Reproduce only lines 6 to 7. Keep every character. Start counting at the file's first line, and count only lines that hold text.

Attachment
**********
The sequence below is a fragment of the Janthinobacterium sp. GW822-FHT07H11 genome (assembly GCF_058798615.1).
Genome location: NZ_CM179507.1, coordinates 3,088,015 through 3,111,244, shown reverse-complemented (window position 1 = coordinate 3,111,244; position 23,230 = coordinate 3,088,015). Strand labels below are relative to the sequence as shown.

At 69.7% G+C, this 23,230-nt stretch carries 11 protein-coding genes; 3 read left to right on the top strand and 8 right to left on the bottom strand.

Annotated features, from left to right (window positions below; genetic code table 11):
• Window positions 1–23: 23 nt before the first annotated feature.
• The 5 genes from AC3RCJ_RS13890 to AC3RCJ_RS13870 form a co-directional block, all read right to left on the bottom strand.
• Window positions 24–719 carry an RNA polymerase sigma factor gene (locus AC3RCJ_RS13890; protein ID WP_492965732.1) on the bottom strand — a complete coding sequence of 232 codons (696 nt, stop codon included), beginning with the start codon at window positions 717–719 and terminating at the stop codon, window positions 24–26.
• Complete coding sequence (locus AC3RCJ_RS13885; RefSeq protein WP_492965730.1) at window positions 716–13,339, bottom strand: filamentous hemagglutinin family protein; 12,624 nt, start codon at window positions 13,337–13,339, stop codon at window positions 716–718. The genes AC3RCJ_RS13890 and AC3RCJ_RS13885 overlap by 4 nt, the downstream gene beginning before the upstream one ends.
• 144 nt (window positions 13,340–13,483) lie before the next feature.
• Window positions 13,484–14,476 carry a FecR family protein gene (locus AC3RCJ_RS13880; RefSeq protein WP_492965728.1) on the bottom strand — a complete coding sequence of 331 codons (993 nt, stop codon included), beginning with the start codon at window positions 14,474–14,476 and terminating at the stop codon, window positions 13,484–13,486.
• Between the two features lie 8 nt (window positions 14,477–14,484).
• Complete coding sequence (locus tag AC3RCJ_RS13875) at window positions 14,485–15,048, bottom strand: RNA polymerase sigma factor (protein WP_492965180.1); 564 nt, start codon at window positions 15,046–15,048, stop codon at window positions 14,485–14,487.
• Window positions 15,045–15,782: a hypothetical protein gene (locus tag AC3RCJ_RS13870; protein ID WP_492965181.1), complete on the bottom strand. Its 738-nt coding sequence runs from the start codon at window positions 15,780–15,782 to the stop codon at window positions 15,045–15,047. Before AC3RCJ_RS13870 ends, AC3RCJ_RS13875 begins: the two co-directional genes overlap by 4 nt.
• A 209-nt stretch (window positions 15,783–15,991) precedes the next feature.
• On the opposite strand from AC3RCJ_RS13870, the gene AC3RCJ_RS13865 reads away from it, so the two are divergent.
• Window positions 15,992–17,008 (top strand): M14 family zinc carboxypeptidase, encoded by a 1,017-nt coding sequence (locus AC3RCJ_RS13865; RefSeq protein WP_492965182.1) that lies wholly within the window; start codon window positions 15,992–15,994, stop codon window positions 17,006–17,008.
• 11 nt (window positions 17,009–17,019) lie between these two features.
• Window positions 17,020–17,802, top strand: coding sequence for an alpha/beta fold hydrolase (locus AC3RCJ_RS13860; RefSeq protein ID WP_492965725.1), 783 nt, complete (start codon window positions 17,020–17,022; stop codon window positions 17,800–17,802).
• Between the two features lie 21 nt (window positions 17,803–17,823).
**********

• The 5 genes from AC3RCJ_RS13890 to AC3RCJ_RS13870 form a co-directional block, all read right to left on the bottom strand.
• Window positions 24–719 carry an RNA polymerase sigma factor gene (locus AC3RCJ_RS13890; protein ID WP_492965732.1) on the bottom strand — a complete coding sequence of 232 codons (696 nt, stop codon included), beginning with the start codon at window positions 717–719 and terminating at the stop codon, window positions 24–26.